By David Ochami
The National Economic Council has vetoed attempts to regulate petroleum products’ prices early, Energy Minister Kiraitu Murungi has said.
This is against recommendations by the Energy Regulatory Commission (ERC).
The minister said controlling the price of the products might be populist but not economically sound.
He ruled out any downward adjustments and controls, saying they had been tried in Tanzania but failed.
The minister disclosed that Treasury had been reluctant to subsidise expansion of the National Oil Corporation (NOC) to enable the State firm to sell petroleum products at affordable prices.
Last week, Director of Petroleum Peter Nduru told Parliament’s Energy Committee the minister had failed to gazette regulations prepared by the commission in April last year, after extensive consultations.
The recommendations would have enabled the Government to control activities of oil cartels blamed for high and unstable petroleum prices.
Following a sharp rise in prices last week, Nduru alleged the peak had also been occasioned by the weakening of the shilling against the dollar and upward cost of oil in the international market at the close of April.
Committee Chairman James Rege, members Edwin Yinda and Emilio Kathuri accused the commission of allowing oil sector players to fleece consumers and investors by failing to rein in on "greedy" dealers.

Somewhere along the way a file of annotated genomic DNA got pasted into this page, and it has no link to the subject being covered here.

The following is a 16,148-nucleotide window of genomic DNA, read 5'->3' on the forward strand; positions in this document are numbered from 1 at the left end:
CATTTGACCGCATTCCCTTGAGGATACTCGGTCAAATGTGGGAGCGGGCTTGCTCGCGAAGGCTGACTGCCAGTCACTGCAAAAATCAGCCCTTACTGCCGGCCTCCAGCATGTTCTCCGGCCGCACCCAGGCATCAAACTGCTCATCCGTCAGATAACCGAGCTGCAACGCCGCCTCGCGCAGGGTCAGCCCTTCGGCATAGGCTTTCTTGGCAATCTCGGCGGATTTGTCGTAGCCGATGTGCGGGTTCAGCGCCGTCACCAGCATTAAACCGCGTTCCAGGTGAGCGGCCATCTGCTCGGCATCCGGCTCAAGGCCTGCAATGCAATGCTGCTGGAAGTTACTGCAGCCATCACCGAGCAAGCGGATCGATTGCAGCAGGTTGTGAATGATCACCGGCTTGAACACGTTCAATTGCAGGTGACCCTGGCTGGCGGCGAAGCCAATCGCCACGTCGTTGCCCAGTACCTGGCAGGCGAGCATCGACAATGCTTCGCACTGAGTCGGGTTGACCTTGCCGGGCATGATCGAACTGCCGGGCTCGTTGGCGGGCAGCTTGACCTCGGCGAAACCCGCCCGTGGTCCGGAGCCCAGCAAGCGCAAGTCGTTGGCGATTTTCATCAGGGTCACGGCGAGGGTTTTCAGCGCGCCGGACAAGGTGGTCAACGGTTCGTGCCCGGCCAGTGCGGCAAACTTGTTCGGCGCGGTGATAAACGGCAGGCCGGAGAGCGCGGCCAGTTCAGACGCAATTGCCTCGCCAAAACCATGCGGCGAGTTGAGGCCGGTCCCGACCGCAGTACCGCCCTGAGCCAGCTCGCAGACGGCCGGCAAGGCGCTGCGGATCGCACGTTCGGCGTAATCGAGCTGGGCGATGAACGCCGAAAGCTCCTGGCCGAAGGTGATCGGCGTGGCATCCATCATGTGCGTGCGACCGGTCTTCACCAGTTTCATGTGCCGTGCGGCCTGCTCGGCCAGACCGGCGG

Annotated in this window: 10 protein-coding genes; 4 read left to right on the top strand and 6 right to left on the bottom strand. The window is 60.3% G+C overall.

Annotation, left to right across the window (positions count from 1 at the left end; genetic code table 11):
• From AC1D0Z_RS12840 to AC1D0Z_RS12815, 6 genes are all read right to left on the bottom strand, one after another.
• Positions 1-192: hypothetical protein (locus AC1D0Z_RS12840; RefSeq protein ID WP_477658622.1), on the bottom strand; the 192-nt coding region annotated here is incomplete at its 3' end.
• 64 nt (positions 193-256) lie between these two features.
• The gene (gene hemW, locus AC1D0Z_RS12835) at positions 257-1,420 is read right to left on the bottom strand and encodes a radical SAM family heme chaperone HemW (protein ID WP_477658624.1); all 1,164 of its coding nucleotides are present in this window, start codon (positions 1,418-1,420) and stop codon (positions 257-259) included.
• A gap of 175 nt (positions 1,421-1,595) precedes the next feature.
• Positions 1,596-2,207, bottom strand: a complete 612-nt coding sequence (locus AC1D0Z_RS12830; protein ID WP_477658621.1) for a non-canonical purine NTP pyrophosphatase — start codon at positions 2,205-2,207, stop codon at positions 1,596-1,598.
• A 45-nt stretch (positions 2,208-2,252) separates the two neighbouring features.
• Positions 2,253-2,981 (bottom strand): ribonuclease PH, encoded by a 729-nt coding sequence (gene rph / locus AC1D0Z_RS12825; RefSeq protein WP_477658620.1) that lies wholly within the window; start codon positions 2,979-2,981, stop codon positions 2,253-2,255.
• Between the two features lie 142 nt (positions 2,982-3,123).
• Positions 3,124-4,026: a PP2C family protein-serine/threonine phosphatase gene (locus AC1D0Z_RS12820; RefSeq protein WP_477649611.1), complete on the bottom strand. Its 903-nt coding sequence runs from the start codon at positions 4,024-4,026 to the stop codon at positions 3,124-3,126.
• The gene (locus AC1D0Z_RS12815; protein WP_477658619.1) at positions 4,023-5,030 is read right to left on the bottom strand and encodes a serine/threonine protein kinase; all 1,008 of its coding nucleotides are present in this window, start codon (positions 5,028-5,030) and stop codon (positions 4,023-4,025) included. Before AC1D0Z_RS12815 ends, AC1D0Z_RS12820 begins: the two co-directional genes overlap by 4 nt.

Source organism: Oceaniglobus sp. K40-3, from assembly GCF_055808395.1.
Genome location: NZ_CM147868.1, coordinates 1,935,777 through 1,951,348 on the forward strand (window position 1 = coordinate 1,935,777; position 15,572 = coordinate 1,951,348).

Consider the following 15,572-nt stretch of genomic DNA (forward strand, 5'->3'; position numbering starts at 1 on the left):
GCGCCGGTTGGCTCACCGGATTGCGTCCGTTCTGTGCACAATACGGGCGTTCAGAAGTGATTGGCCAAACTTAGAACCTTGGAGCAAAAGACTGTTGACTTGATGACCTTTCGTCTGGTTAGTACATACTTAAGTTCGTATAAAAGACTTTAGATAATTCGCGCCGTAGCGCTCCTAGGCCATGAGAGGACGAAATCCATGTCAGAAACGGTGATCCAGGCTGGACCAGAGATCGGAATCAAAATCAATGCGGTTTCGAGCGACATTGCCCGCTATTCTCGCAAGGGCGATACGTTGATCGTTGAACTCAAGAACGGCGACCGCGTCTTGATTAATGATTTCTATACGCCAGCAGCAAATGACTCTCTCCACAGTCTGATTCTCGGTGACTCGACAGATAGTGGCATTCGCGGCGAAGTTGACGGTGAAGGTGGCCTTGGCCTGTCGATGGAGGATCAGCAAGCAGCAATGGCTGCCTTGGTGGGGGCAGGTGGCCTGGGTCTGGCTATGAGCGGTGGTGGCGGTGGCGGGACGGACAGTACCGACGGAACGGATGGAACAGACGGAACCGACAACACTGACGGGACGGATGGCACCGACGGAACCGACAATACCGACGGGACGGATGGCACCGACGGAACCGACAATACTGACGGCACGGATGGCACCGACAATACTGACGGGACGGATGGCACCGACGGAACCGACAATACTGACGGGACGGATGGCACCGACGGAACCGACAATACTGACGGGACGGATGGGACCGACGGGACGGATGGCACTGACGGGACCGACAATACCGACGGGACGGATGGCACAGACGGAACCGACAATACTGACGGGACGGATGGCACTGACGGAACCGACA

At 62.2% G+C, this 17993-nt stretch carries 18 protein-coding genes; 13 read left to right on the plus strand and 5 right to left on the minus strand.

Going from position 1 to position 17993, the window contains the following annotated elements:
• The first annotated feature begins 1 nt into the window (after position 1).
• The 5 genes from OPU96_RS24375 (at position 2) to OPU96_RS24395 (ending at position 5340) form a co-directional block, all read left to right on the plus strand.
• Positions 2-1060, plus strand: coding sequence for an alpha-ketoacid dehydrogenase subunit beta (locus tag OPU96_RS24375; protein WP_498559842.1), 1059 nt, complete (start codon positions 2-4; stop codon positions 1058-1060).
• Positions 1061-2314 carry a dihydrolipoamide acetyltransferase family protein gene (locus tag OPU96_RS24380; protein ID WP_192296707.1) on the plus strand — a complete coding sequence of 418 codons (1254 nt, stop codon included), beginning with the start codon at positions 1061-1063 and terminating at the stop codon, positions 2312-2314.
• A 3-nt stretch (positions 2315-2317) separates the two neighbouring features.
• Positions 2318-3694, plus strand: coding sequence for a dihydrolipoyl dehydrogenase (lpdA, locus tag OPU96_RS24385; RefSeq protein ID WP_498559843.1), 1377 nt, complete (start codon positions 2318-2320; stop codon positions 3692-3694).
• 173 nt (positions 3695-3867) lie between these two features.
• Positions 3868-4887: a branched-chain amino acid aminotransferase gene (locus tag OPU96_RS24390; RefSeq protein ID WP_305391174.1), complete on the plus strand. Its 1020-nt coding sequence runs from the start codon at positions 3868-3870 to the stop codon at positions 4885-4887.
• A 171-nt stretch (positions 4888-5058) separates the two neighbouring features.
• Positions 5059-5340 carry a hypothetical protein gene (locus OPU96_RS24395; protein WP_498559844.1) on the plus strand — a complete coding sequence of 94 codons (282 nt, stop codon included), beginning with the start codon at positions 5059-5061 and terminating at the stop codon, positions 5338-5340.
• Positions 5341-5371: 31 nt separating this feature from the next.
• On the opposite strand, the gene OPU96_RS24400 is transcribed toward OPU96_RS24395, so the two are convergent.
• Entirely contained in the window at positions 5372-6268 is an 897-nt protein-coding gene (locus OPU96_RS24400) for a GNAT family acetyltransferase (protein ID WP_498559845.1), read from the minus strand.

But Mr Nduru defended the commission and blamed the minister and vagaries of the global system of capital. "We do not have the key to regulation. Up to now the minister has not gazetted the regulations," he told the parliamentary team.
But yesterday the minister gave a different story and shifted blame over the non-gazettement to the National Economic Council.
Murungi acknowledged receiving the recommendations, but alleged opposition by the council swayed his hand.
"However populist I want to be, I cannot do anything that will ruin the economy," he said, referring to calls for price control and regulation.
He said upon receiving the recommendations of the ERC, he shared the information with the NEC, which felt adopting them would amount to reintroducing price controls.
The minister said price controls would go against the practice in liberal economics.
He said dealers in Tanzania defied similar regulations and added the only remedy for the Kenyan consumer was for Treasury to subsidise the National Oil Corporation to enable it sell products at cheaper prices.
Murungi announced that the Government intended to expand NOC’s oil pumps from 70 to 150, subject to availability of money.
Price of crude oil rose to $84.66 per barrel in April from $78.3 per barrel in March against a weakening shilling.